The report will come out at 8:15 a.m. The montly conference call will take place at 9:30 a.m.
Business Insider is carrying a prediction of 180,000 private-sector job additions.
HERE IT IS (permanent link):
Private-sector employment increased by 166,000 from August to September, on a seasonally adjusted basis.
- Small businesses (1-49 employees) +74,000
- Medium businesses (50-499 employees) +28,000
- Large businesses (500 or more employees) +64,000
I wouldn’t call this a huge miss, but it is of course a miss in the wrong direction.
But there’s more, as seen in the graph at the link. August was written down from 176,000 to 159,000 and July has gone from an original 200K two months ago (Update: and 198K one month ago) to 161K.
Here’s more, from the press release, which includes Mark Zandi’s annoying obsession with “austerity”:
During the month of September, the U.S. private sector added a total of 166,000 jobs,” said Carlos A. Rodriguez, president and chief executive officer of ADP.
“As in previous months, most of the job gains occurred in the service-providing sector.”
Mark Zandi, chief economist of Moody’s Analytics, said, “The job market appears to have softened in recent months. Fiscal austerity has begun to take a toll on job creation. The run-up in interest rates may also be doing some damage to jobs in the financial services industry. While job growth has slowed, there remains a general resilience in the market. Job creation continues to be consistent with a slowly declining unemployment rate.”
I’ll be taking conference call notes at 9:30 a.m. Questions I’m going to try to get in:
- What, if anything, have you learned about the percentage of these jobs which are part-time in nature?
- Given a recent survey which reported that the Affordable Care Act is affecting small business hiring (according to Gallup, “41 percent indicated that they “have held off on plans to hire new employees,” and 38 percent “have pulled back on plans to grow their business” because of Obamacare”), why do you still believe (asssuming he still does, which is likely — Ed.) that the Act is not affecting employment or employers’ decisions to hire part-timers instead of full-timers?
- What is total private-sector employment according to ADP’s data? (Seasonally adjusted private-sector employment per the government was 114,302,000 in August.)
- (If not addressed) What’s with the big prior-month revisions?
Other question suggestions are welcome, though I’m going to have trouble getting them in, since I will probably only get one chance to speak.
Conference Call Notes:
Mark Zandi: The gain in Sept. was consistent with job growth over past 3, 6, 12 months and past three years. Right in that range.
Gains have been on the soft side in the past few months, consistent with BLS.
Fairly broad-based across industries. Financial services decline last month, probably due to higher interest rates.
Mfg. is still soft. (Then how is ISM so high? — Ed.)
Job growth across company size — no appreciable change. Small cos adding consistently.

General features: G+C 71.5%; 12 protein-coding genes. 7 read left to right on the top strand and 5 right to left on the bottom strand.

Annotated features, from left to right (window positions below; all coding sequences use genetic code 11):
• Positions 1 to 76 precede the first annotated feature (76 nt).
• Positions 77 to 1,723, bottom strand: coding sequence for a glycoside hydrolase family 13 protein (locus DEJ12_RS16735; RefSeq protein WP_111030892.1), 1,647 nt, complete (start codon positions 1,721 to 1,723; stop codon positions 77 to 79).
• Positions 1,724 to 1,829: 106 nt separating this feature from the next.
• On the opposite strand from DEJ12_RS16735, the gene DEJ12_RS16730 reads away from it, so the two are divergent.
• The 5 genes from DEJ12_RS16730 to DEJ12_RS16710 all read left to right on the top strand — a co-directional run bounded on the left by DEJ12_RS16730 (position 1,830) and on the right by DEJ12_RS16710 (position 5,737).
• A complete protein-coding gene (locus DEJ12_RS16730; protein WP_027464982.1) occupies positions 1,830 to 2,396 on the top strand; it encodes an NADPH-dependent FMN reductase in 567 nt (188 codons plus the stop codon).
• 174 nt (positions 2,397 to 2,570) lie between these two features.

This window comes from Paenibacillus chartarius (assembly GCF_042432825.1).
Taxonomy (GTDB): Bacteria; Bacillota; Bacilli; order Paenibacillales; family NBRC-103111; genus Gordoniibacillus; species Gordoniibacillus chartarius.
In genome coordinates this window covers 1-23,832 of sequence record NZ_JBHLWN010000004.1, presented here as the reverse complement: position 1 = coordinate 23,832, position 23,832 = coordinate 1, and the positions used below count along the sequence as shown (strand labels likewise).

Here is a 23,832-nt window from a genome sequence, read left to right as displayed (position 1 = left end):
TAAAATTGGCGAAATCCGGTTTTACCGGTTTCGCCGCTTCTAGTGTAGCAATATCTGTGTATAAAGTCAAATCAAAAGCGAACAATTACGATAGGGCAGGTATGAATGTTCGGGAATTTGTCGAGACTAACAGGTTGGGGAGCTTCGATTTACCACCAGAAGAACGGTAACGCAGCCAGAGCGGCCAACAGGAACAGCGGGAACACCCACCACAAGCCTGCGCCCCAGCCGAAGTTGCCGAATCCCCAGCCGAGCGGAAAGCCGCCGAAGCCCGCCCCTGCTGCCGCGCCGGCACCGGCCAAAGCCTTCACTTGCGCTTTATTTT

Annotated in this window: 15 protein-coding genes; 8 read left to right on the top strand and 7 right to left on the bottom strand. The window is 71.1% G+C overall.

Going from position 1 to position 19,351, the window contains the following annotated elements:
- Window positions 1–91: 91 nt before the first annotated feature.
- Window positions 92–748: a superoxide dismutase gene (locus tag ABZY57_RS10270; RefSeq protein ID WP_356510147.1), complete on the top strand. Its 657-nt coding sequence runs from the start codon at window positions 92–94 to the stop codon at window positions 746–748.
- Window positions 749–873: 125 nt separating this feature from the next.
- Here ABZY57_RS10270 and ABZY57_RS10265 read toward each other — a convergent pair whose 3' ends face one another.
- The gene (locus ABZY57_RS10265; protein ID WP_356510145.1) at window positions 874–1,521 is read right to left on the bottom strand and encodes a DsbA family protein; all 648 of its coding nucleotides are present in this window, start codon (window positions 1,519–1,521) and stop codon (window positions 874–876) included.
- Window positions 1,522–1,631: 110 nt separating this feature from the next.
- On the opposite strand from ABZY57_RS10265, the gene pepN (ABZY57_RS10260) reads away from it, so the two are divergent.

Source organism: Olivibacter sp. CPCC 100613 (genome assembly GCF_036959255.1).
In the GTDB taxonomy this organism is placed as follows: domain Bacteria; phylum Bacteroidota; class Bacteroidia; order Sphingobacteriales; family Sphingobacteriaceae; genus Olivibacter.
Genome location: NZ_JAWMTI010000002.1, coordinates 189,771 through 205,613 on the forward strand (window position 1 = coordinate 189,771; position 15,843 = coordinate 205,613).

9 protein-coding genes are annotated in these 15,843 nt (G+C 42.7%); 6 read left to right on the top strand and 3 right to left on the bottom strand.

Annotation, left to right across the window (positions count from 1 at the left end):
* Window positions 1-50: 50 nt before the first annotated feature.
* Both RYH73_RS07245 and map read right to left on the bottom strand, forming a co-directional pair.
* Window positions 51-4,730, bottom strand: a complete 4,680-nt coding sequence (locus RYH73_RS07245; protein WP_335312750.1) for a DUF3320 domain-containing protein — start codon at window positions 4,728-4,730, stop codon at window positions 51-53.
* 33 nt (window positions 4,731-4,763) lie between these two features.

Hasn’t seen significant effects of health care reform on the job market. Hard-pressed to see significant effect even on part-timers, but script is still being written. Acknowledges possibility that it would be better without health care reform.
Slowing in past few mos. is probably more related to fiscal austerity and government spending cuts. Can’t draw direct line, but that’s his sense. GDP flatness more traceable to that.
3Q GDP is heading towards 1% – 1.5%.
Shutdown won’t impact ADP report unless it extends to mid-Oct.
Effect on Fed tapering — 150K in jobs adds is not consistent with tapering. Needs to be closer to 200K. Shutdown damage won’t be much if settled by middle of next week. Thinks unemp rate will be lower on Fri. (7.2%).
How long for shutdown impact (asked and answered). It will start to unnerve stock and bond investors in mid-Oct. and might show up in data for a month or two, esp if it goes to Oct. 19 or 20. Q4 will feel like economy is stalling out. (Like it’s not already???? — Ed.)
Zandi sidebar — trying to gauge effect of political uncertainty on the economy (brinksmanship and policy). It has had a significant impact. If it were where it was before the recession, GDP would be about $150 billion greater (about 0.9%), or 1.1 million jobs, with unemp rate 0.7% higher than it would have been (i.e., would be 6.6% instead). Corrosive over years.
Thinks an agreement won’t happen until the market panics. (until “lawmakers get it together”) (just “lawmakers”? — Ed.)
- BLS-ADP are the same; ADP doesn’t publish total private-sector employment.
- Downward revisions — better data. Not certain if downward revisions constitute a pattern.
- Gallup poll (see above) — not seeing impact of sentiments expressed in data yet.
Q on “Pandora’s box” if debt limit stalemate goes past Oct. 17 — If SocSec checks delayed, big impact. Treasury will continue to make payments on debt, but investors will wonder for how long with pressures to pay Grandma. Confidence will weaken very rapidly. Fed is already at it’s wits’ end, and it will be a mess. Would lead to a deep recession. No policymaker will go down that path.
Q on jobs report not coming out on Friday — Does that in and of itself cause a bad day in the market? A: report if issued might provide some solace, but not really meaningful.